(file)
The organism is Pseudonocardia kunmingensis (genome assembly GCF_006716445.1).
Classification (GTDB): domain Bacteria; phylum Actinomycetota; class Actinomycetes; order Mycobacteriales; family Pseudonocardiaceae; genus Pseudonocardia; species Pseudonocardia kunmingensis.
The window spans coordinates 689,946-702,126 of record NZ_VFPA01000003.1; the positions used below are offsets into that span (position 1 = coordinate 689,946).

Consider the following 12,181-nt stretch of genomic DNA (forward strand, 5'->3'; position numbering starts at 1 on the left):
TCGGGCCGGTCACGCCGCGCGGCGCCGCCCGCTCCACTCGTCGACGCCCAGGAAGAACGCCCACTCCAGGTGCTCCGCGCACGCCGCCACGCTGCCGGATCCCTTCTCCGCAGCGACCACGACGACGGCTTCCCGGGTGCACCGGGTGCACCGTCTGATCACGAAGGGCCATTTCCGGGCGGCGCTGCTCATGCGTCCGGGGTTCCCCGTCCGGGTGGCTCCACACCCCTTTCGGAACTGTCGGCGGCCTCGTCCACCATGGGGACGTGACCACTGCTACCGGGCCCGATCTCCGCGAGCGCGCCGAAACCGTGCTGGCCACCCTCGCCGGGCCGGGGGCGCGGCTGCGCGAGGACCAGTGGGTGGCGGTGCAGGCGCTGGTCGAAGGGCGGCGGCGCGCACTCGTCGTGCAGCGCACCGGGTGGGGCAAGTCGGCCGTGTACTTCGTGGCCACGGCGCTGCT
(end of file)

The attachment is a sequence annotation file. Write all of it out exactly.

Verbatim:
The organism is Pseudonocardia kunmingensis (genome assembly GCF_006716445.1).
Classification (GTDB): domain Bacteria; phylum Actinomycetota; class Actinomycetes; order Mycobacteriales; family Pseudonocardiaceae; genus Pseudonocardia; species Pseudonocardia kunmingensis.
The window spans coordinates 689,946-702,126 of record NZ_VFPA01000003.1; the positions used below are offsets into that span (position 1 = coordinate 689,946).

Consider the following 12,181-nt stretch of genomic DNA (forward strand, 5'->3'; position numbering starts at 1 on the left):
TCGGGCCGGTCACGCCGCGCGGCGCCGCCCGCTCCACTCGTCGACGCCCAGGAAGAACGCCCACTCCAGGTGCTCCGCGCACGCCGCCACGCTGCCGGATCCCTTCTCCGCAGCGACCACGACGACGGCTTCCCGGGTGCACCGGGTGCACCGTCTGATCACGAAGGGCCATTTCCGGGCGGCGCTGCTCATGCGTCCGGGGTTCCCCGTCCGGGTGGCTCCACACCCCTTTCGGAACTGTCGGCGGCCTCGTCCACCATGGGGACGTGACCACTGCTACCGGGCCCGATCTCCGCGAGCGCGCCGAAACCGTGCTGGCCACCCTCGCCGGGCCGGGGGCGCGGCTGCGCGAGGACCAGTGGGTGGCGGTGCAGGCGCTGGTCGAAGGGCGGCGGCGCGCACTCGTCGTGCAGCGCACCGGGTGGGGCAAGTCGGCCGTGTACTTCGTGGCCACGGCGCTGCT